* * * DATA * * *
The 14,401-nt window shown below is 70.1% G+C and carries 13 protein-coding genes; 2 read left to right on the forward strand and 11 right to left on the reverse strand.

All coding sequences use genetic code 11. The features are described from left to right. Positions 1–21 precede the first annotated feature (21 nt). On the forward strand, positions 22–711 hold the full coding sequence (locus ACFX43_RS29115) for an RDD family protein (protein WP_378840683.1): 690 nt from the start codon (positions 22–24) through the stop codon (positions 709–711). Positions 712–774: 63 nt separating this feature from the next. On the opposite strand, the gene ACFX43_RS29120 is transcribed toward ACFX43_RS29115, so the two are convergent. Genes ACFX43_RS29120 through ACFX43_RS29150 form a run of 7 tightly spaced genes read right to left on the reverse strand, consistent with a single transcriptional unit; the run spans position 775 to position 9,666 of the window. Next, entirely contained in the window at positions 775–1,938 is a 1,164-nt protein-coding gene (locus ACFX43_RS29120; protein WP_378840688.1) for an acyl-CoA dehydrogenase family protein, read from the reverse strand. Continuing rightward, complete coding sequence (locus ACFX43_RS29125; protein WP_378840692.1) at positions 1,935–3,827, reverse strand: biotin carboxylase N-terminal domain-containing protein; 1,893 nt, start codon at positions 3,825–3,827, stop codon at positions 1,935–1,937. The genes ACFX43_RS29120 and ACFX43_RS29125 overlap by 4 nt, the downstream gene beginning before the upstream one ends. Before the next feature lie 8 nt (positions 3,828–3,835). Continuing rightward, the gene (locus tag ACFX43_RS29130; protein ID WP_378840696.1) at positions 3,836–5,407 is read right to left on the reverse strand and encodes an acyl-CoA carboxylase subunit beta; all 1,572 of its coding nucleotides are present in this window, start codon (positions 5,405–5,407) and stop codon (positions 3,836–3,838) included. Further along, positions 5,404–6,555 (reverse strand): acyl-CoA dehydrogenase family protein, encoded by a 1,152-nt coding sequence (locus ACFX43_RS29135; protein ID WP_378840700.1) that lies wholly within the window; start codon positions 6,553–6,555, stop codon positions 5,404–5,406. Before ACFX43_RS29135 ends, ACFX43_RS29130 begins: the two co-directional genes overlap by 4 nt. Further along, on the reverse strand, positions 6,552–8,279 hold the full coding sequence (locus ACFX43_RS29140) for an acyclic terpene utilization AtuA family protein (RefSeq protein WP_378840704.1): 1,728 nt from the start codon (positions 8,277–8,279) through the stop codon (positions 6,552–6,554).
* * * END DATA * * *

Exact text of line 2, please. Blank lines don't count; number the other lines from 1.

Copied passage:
All coding sequences use genetic code 11. The features are described from left to right. Positions 1–21 precede the first annotated feature (21 nt). On the forward strand, positions 22–711 hold the full coding sequence (locus ACFX43_RS29115) for an RDD family protein (protein WP_378840683.1): 690 nt from the start codon (positions 22–24) through the stop codon (positions 709–711). Positions 712–774: 63 nt separating this feature from the next. On the opposite strand, the gene ACFX43_RS29120 is transcribed toward ACFX43_RS29115, so the two are convergent. Genes ACFX43_RS29120 through ACFX43_RS29150 form a run of 7 tightly spaced genes read right to left on the reverse strand, consistent with a single transcriptional unit; the run spans position 775 to position 9,666 of the window. Next, entirely contained in the window at positions 775–1,938 is a 1,164-nt protein-coding gene (locus ACFX43_RS29120; protein WP_378840688.1) for an acyl-CoA dehydrogenase family protein, read from the reverse strand. Continuing rightward, complete coding sequence (locus ACFX43_RS29125; protein WP_378840692.1) at positions 1,935–3,827, reverse strand: biotin carboxylase N-terminal domain-containing protein; 1,893 nt, start codon at positions 3,825–3,827, stop codon at positions 1,935–1,937. The genes ACFX43_RS29120 and ACFX43_RS29125 overlap by 4 nt, the downstream gene beginning before the upstream one ends. Before the next feature lie 8 nt (positions 3,828–3,835). Continuing rightward, the gene (locus tag ACFX43_RS29130; protein ID WP_378840696.1) at positions 3,836–5,407 is read right to left on the reverse strand and encodes an acyl-CoA carboxylase subunit beta; all 1,572 of its coding nucleotides are present in this window, start codon (positions 5,405–5,407) and stop codon (positions 3,836–3,838) included. Further along, positions 5,404–6,555 (reverse strand): acyl-CoA dehydrogenase family protein, encoded by a 1,152-nt coding sequence (locus ACFX43_RS29135; protein ID WP_378840700.1) that lies wholly within the window; start codon positions 6,553–6,555, stop codon positions 5,404–5,406. Before ACFX43_RS29135 ends, ACFX43_RS29130 begins: the two co-directional genes overlap by 4 nt. Further along, on the reverse strand, positions 6,552–8,279 hold the full coding sequence (locus ACFX43_RS29140) for an acyclic terpene utilization AtuA family protein (RefSeq protein WP_378840704.1): 1,728 nt from the start codon (positions 8,277–8,279) through the stop codon (positions 6,552–6,554).